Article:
I’m on my way home from a swim tonight. It was one of those long, calm swims where when I finally stop I realize how quiet it is and how peacefully I’ve been floating through the water for the last hour and a half utterly undisturbed. It’s a beautiful thing.
In ten days I’m going to be jumping off a ferry into the San Francisco Bay and racing to the finish line of the iconic Escape from Alcatraz triathlon. Two years ago I never would have imagined myself here. I had never learned to swim properly, and I was years into a withdrawal from competition of any kind. That was what I needed, for a while.
My life changed. After half a decade of avoidance, denial, rationalization, and self-blame I finally made sense of the abuse I endured when I was 16. This realization caused me to rather abruptly report my abuser, who at that point I had still considered an important person in my life, to the police for rape. Within a month, I was told by prosecutors they wouldn’t be pursuing charges against him.
Three days after that meeting with the prosecutors, I got an email from Farm Sanctuary, an organization I donate to and love, with the subject “Join Team Farm Sanctuary at NYC Triathlon.” Once upon a time, running and yoga had been my salvation. Things had changed. I needed to feel excited about something. The NYC Tri was something I had considered doing for years. The timing couldn’t be creepier. Obviously I had to apply.
The months that followed were challenging in an abundance of ways. Despite now knowing without any shadow of a doubt what my rapist was, I deeply struggled with processing it all. I had trusted him for so long, defended him for everything, and believed I had forgiven him for the things I thought I had to forgive him for. Even though it was over five years later, I was dealing with the reality of it for the first time. Twice I texted him desperately begging for him to explain it all to me. Even though I knew he was incapable of honesty I couldn’t accept that I’d never hear explanations. I had a profound need to understand how this person who I had cared so much for had all along only ever seen me as a thing he could control. I was haunted reliving traumatic times I had newfound perspective on, but also I was haunted by the good memories of him. How, after I had come to know him for the sociopathic monster he is, could I still miss him? How could I even dare to still hope he could be more than the pathological abuser I knew he was?
There was no logic. I had no answers.
But simultaneously I was training for the triathlon. This gave me life. It gave me purpose. It gave me a goal I needed to put in the work to accomplish successfully.
Triathlon gave me even more than that.
I was reading a lot, and I learned about the tactics that abusers like mine use and how they psychologically affect their victims. People like him tend to give their victims a mixture of hot and cold; one day they treat you like you are the most special human being on the planet, the next day they ignore you. One day they praise all your insecurities, the next day they exploit them and hold them against you. This inconsistent affection has a druglike affect on the victim’s brain. The bursts of loving treatment cause dopamine to be released in the victim which acts as positive reinforcement, and the victim becomes addicted to the intermittent dopamine releases which are associated with the abuser’s lovebombing. When we are being treated unkindly, we remember that flood, that rush, and we crave it. We believe we need it. We don’t recognize how unstable it is, especially combined with the gaslighting, triangulation, and other manipulation tactics that abusers use.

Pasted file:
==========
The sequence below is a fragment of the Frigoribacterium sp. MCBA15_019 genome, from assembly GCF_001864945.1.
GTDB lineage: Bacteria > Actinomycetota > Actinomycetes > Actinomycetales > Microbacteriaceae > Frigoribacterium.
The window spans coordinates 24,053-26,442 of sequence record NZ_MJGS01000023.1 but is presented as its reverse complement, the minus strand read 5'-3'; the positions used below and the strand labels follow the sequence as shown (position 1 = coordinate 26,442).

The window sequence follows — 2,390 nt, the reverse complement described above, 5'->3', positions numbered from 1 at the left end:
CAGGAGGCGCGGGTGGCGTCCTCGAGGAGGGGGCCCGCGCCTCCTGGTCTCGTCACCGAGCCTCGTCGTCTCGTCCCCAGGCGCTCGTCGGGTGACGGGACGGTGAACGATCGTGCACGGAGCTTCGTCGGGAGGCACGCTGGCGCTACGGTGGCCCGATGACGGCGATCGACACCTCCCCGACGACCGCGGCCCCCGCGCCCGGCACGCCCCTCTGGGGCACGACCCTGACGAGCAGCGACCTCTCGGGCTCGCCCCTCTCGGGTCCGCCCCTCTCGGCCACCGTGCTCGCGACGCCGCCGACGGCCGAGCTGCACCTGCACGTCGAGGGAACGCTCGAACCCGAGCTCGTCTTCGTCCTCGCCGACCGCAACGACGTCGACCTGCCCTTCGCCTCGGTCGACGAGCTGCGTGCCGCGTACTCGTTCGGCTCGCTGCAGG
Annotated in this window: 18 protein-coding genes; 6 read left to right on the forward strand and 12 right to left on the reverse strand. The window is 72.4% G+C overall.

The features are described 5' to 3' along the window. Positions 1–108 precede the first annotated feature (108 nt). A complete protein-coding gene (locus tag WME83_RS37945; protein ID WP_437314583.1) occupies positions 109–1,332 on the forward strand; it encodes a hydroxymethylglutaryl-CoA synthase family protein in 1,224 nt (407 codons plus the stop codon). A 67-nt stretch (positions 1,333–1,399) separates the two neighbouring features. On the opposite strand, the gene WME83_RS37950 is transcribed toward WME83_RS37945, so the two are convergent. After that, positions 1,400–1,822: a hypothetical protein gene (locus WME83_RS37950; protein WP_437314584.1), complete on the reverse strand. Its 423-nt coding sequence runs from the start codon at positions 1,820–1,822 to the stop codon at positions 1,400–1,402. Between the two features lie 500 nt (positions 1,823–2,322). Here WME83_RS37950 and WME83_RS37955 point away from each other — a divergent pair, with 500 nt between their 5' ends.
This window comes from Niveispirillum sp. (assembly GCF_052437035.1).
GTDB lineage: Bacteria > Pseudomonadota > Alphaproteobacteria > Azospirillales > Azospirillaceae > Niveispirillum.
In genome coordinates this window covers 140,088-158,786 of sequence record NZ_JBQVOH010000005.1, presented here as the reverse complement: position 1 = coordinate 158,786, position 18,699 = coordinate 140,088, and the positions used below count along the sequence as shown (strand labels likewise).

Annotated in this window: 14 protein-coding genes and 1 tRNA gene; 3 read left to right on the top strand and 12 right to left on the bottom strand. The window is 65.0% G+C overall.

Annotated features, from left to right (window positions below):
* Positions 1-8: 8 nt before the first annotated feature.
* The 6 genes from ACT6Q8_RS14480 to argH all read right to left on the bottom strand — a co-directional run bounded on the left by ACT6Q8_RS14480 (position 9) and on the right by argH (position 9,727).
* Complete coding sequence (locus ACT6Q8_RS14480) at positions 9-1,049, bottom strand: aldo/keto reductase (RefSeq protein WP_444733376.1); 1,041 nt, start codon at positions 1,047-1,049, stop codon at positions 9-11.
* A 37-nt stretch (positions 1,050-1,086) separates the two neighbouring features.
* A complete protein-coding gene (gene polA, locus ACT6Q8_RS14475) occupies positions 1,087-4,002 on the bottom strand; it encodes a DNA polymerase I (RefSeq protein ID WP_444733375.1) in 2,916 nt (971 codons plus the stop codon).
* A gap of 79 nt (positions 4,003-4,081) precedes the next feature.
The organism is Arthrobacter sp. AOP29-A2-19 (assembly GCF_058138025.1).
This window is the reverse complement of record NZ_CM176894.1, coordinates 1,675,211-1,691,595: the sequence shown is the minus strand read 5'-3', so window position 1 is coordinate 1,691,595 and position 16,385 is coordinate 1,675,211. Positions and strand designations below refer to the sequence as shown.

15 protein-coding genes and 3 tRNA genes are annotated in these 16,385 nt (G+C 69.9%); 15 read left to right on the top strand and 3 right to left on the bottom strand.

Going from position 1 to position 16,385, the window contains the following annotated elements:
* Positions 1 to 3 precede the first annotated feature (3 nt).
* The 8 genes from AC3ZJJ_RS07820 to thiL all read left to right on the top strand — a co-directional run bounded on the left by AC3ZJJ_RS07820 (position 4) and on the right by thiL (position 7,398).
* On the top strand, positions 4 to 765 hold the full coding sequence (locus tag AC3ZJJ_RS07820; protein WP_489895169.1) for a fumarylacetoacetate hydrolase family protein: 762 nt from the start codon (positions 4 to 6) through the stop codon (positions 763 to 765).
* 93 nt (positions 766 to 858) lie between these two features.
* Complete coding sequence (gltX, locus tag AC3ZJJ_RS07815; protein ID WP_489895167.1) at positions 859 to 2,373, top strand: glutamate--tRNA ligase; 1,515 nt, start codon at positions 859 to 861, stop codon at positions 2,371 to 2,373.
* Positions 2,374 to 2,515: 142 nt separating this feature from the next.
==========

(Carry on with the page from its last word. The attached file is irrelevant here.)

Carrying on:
This addiction explains some of the science behind trauma bonding. This is what made it so hard to let go of who I wanted him to be.
I also learned ways to heal and break the trauma bond. One way to ween off of the abuser is to find alternative ways to stimulate the release of dopamine that don’t involve abuse. Dopamine is released in response to pleasure; one way to induce its production is exercise, and a great way to exercise is to train for a triathlon.
Being in an abusive relationship affects other hormones as well, notably cortisol (“stress hormone”) and adrenaline. The turmoil of all these hormones firing in response to a cycle of tenderness and mistreatment often puts victims in a perpetual fight or flight state, high on adrenaline, and when contact is severed between an abuser and their victim, there are palpable withdrawals. Activities that are challenging, exciting, and even scary help to replace the unpredictability of an abusive relationship. Once again, triathloning fit the bill.
When I joined Team Farm Sanctuary I didn’t know any of this. I got to experience firsthand the effects of finding a new, healthier addiction to replace the toxic person who had discombobulated my brain chemistry. In committing to my training and then falling in love with the sport and improving my performance, I started to let go of him and my need to understand him. I started to accept what I should’ve known before: He doesn’t have the answers, he is not the answer.
Becoming a triathlete has brought me an unbelievable amount of joy. It’s given me a platform to represent and fundraise for a cause that is meaningful to me. It’s given me things to look forward to while life has otherwise been kicking my ass. It’s brought me more sense of community. It’s given me a new way of traveling. It’s cost me a lot of money! It’s given me motivation and empowerment. And it has broken my trauma bond with my abuser. It’s given me freedom.
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